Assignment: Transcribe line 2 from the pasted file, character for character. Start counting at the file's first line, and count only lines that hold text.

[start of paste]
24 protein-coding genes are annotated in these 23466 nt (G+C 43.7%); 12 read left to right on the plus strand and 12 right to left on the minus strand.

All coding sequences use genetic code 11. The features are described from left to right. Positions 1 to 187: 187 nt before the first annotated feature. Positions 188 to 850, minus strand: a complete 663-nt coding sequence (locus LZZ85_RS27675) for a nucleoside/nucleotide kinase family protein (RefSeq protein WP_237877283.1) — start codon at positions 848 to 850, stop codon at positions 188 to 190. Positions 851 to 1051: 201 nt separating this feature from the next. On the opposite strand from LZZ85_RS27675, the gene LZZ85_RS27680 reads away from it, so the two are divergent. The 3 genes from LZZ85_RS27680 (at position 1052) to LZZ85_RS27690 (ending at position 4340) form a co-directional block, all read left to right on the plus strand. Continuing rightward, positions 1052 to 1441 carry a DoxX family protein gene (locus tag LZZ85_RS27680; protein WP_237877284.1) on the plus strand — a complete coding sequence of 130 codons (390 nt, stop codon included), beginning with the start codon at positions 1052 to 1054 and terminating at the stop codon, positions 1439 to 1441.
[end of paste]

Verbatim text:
All coding sequences use genetic code 11. The features are described from left to right. Positions 1 to 187: 187 nt before the first annotated feature. Positions 188 to 850, minus strand: a complete 663-nt coding sequence (locus LZZ85_RS27675) for a nucleoside/nucleotide kinase family protein (RefSeq protein WP_237877283.1) — start codon at positions 848 to 850, stop codon at positions 188 to 190. Positions 851 to 1051: 201 nt separating this feature from the next. On the opposite strand from LZZ85_RS27675, the gene LZZ85_RS27680 reads away from it, so the two are divergent. The 3 genes from LZZ85_RS27680 (at position 1052) to LZZ85_RS27690 (ending at position 4340) form a co-directional block, all read left to right on the plus strand. Continuing rightward, positions 1052 to 1441 carry a DoxX family protein gene (locus tag LZZ85_RS27680; protein WP_237877284.1) on the plus strand — a complete coding sequence of 130 codons (390 nt, stop codon included), beginning with the start codon at positions 1052 to 1054 and terminating at the stop codon, positions 1439 to 1441.